Joel Robuchon, the French renowned chef and restaurateur, passed away at age 73 on Monday, according to a French government spokesman.
He died from cancer in the Swiss city of Geneva, about a year after he received treatment for a pancreatic tumor.
"Joel Robuchon, a visionary chef who was the most starred in the world, leaves us today," tweeted Benjamin Griveaux, a French government spokesman. "From Paris to Shanghai, his savoir-faire was an art form that made French gastronomy shine and continues to inspire the next generation of chefs."
Chef Robuchon, who racked up 31 Michelin stars in his lifetime, was named "Chef of the Century" by the Gault Millau industry bible in 1989.
His career in the industry started at age 15 at the Relais of Poitiers hotel as a pastry chef. He then climbed the ranks and was the head chef at Hôtel Concorde La Fayette by age 29, where he was awarded the Meilleur Ouvrier de France for his craftsmanship in culinary arts.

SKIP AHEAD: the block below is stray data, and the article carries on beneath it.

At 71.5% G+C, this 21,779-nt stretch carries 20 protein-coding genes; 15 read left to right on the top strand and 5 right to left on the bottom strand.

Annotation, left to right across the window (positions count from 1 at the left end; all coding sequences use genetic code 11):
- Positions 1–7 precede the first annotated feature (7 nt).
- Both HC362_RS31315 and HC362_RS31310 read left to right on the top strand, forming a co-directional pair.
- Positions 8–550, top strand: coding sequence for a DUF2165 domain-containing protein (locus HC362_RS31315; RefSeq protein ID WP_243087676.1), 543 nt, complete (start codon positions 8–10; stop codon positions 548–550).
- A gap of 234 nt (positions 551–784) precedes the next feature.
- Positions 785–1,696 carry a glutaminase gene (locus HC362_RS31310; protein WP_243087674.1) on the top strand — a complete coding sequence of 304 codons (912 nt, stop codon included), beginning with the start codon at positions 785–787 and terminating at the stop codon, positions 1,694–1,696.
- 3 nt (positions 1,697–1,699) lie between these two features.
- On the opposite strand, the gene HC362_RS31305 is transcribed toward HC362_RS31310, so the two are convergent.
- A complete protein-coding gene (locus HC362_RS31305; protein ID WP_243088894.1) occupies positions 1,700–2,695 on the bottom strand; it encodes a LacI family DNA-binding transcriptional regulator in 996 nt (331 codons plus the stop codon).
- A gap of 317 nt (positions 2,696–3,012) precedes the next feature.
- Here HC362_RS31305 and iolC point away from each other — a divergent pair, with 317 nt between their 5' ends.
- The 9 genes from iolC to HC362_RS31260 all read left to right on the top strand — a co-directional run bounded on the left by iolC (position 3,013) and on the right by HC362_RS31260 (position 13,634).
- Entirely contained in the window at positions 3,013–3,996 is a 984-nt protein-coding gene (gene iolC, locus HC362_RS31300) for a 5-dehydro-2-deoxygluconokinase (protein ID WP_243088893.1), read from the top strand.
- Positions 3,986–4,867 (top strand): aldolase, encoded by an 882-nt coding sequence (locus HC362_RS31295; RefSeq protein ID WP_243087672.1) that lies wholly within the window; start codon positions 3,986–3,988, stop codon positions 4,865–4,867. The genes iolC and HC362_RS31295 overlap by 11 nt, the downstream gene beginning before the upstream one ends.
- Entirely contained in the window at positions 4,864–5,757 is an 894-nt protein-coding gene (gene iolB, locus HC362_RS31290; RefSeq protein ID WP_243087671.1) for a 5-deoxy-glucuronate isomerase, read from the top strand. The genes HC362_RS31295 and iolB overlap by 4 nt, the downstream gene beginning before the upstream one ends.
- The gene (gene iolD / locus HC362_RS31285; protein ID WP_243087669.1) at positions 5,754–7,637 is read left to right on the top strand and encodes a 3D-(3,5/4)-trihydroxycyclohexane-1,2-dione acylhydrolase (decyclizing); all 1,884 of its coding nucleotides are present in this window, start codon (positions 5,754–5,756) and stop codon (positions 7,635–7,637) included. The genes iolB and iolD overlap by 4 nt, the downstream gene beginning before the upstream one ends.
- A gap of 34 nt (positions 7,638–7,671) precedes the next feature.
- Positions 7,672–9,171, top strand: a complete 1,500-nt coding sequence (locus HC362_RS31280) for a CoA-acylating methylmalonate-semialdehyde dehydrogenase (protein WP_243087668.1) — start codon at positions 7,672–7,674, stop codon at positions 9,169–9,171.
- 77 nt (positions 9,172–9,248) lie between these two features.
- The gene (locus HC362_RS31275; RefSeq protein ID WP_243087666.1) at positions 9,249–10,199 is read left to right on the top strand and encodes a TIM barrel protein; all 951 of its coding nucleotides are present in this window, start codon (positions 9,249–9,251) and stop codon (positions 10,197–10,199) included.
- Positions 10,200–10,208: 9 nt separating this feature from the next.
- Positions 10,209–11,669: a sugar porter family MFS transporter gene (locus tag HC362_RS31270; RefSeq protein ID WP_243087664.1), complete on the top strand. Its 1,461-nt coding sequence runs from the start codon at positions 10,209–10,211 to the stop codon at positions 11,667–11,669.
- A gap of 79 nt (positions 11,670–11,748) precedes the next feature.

In 1989, he opened his own restaurant Jamin, where he mentored Gordon Ramsay.
Eventually, he opened dozens of award-winning restaurants including L'Atelier de Joël Robuchon, Robuchon au Dôme, and La Grande Maison de Joël Robuchon around the world.
Robuchon was truly a visionary and made a significant impact on the culinary industry.
Fellow chefs and restaurateurs have expressed sorrow-filled words saying goodbye to the industry icon.
"Thank you for the profound inspiration, Joël Robuchon. Our profession is in your debt," tweeted Danny Meyer, New York City restaurateur and the Chief Executive Officer of the Union Square Hospitality Group.
"Joel Robuchon 1947-2018 A very sad day for any of us in our industry and for the millions of other who were touched by this amazing man. When I was 23 I almost crapped myself being part of a team cooking him a birthday dinner in NYC. Over the years he was beyond kind to me. #sad," tweeted Andrew Zimmern, celebrity chef, and TV personality.
Read more about Robuchon's passing at "Yahoo News."